How has the pandemic affected mental health services? What do you think are some of the biggest challenges the mental health sector will face post-pandemic?
Lisa Molloy: Countries throughout the world are struggling to come to terms with the mental-health impact of changing work circumstances, financial insecurity, isolation, bereavement, prolonged uncertainty, and resulting anxiety and trauma caused by the COVID-19 outbreak.
In Ireland, counsellors and psychotherapists are playing a vital role on the frontline of this pandemic, supporting vulnerable people including medical staff and other key frontline workers who are struggling with the psychological distress caused by the impact of this virus. We have had a welcome acknowledgement from the government on the need for urgent therapeutic support, however, the challenge is translating that into a longer-term solution. There were already significant gaps in mental health support prior to this pandemic and in the long run, the need for ongoing counselling, psychotherapy and other forms of mental health support will continue to grow. There needs to be significant investment in these essential services to help address the psychological toll that Covid-19 has and will continue to have on the nation.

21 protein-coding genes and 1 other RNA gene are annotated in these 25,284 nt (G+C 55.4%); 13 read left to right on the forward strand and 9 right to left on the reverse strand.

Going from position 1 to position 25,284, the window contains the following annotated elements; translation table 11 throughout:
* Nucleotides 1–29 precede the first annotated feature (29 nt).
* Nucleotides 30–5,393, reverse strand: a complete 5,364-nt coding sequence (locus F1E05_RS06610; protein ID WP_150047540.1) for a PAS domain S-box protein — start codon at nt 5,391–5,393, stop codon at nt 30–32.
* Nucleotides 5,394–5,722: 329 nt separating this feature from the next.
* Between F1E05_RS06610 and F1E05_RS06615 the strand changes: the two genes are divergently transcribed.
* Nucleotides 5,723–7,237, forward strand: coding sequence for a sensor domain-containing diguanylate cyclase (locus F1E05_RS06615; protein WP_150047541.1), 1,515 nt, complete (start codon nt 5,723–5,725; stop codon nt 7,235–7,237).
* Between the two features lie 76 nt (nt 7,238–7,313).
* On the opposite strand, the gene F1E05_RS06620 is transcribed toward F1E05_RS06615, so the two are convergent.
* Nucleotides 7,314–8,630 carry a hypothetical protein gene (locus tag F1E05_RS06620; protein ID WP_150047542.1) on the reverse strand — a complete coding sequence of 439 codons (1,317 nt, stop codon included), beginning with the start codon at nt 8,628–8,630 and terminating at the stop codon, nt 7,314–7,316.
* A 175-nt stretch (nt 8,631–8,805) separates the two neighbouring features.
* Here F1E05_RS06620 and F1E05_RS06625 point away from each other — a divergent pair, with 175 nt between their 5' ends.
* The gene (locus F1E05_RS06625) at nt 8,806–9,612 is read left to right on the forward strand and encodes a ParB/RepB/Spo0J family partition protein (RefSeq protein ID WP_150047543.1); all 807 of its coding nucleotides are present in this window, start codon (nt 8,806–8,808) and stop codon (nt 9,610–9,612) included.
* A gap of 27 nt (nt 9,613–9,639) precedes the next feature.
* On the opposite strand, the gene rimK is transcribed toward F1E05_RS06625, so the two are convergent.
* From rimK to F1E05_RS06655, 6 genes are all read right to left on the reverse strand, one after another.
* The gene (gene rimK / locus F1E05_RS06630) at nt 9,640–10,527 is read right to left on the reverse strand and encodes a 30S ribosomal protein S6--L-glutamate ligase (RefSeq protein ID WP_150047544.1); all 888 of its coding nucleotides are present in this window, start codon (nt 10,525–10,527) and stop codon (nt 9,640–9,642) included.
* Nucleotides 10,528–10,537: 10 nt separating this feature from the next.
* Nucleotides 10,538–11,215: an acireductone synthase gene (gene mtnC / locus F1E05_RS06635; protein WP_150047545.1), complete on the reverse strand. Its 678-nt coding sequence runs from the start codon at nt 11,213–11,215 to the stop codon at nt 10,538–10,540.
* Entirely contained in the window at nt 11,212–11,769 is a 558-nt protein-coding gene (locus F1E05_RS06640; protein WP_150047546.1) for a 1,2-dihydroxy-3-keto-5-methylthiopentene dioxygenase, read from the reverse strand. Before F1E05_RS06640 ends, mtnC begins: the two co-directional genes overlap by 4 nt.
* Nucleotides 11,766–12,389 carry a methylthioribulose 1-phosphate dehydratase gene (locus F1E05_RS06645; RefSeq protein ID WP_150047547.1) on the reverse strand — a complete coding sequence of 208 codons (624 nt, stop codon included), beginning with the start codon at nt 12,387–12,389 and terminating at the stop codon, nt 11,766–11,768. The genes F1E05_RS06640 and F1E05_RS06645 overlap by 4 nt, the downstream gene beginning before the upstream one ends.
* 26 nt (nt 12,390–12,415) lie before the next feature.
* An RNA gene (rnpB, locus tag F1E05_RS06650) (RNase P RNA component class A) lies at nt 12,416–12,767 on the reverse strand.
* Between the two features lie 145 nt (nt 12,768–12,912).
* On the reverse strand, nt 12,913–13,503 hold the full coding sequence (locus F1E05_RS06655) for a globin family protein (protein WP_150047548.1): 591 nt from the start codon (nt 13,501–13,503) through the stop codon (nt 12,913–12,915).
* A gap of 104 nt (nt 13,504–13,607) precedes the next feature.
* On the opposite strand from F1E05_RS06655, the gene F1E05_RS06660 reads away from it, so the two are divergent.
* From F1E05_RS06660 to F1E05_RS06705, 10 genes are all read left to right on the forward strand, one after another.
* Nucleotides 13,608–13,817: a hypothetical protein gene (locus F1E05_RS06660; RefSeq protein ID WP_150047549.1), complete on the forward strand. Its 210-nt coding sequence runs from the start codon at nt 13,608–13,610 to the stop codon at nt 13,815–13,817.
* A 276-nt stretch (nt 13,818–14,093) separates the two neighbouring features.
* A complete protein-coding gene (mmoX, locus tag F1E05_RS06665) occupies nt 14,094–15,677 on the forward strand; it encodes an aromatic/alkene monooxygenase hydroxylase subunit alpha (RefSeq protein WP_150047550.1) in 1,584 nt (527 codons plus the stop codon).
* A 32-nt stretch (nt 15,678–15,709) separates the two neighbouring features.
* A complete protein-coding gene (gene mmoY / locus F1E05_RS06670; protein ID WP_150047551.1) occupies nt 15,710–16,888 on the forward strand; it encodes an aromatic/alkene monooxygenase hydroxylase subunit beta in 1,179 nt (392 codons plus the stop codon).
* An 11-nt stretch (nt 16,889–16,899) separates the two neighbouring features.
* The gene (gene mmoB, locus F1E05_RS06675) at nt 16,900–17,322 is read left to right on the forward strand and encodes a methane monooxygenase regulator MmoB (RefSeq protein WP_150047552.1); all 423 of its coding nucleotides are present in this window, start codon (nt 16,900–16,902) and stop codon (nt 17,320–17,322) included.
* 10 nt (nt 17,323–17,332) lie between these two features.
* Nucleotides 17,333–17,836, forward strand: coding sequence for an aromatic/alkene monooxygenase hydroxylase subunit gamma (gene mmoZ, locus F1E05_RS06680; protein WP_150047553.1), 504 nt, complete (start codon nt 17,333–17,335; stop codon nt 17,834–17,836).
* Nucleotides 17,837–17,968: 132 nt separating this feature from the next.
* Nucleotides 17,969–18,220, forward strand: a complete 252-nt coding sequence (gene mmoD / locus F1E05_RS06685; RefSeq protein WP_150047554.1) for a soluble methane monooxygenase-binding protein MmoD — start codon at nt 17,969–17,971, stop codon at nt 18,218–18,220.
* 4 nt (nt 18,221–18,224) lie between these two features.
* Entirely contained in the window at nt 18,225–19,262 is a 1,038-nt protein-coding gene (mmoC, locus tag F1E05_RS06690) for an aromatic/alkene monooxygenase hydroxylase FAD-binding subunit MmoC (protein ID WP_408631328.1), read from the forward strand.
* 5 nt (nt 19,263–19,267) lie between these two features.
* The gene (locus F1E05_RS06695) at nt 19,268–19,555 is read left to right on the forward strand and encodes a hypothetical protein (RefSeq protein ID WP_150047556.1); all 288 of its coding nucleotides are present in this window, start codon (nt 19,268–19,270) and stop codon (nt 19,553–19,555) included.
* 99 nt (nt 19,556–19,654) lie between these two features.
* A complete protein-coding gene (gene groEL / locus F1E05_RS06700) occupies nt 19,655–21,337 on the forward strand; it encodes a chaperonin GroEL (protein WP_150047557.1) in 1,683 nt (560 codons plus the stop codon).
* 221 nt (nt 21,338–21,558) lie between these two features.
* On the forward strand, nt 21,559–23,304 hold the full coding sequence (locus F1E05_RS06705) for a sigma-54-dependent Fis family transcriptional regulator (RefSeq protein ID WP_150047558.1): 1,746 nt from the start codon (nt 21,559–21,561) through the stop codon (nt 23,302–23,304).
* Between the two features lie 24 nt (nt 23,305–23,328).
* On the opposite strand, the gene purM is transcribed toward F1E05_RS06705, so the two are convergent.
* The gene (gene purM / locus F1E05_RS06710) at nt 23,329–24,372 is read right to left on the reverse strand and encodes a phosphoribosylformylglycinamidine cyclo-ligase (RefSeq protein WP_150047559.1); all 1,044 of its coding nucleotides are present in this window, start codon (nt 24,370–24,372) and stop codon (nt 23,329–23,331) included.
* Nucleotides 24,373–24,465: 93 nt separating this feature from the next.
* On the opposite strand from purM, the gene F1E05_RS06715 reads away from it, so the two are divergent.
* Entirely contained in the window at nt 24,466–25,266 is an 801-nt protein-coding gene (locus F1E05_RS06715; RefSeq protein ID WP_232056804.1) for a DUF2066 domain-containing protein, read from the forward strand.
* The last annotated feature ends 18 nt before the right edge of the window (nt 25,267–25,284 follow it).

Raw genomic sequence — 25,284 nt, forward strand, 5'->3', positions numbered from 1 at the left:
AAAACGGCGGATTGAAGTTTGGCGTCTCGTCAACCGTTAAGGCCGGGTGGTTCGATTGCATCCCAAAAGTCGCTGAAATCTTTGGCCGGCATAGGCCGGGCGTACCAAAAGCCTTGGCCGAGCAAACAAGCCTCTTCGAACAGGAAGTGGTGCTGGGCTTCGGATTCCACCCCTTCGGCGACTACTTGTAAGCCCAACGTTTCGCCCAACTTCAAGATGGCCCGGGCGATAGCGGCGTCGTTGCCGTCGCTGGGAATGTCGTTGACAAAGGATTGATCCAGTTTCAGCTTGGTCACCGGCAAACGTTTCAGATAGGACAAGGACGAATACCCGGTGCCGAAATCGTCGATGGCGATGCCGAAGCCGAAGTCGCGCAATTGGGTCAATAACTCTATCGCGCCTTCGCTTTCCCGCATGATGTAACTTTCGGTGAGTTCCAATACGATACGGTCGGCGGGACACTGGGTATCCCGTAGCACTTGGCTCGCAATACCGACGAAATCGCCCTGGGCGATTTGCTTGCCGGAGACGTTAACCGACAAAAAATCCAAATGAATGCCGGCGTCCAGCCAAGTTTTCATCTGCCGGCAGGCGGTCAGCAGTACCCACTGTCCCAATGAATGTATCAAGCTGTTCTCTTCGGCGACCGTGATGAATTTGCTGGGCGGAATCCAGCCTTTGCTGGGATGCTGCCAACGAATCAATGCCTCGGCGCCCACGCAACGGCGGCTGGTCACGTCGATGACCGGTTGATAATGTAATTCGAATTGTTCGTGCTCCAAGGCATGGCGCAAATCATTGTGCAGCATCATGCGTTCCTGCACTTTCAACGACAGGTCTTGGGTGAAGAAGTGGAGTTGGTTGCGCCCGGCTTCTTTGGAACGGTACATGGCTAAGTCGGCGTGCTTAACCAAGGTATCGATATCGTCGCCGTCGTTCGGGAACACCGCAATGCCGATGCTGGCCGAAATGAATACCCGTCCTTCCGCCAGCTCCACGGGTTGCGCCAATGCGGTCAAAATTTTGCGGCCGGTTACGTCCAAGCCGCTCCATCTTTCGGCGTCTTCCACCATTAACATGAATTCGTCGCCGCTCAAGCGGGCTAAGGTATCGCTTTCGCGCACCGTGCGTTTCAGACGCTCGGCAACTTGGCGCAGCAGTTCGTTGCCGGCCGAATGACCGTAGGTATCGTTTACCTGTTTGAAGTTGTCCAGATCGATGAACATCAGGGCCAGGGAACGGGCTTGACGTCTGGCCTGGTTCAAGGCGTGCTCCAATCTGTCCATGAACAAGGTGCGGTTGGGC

What does the ‘new normal’ look like for therapists? How will they have to adapt their practices to be able to offer their clients the same quality services as before?
Lisa Molloy: We were very keen to engage with our members to find out the answers to these very questions. We recently carried out a survey among our members in order to gauge their experiences with practising their work during the COVID-19 pandemic. We also wanted to understand the impact the pandemic and associated governmental restrictions is having on them and their work. Over 20% of our members completed the survey in July, a very strong response rate ensuring robust results.
Some of our key findings are: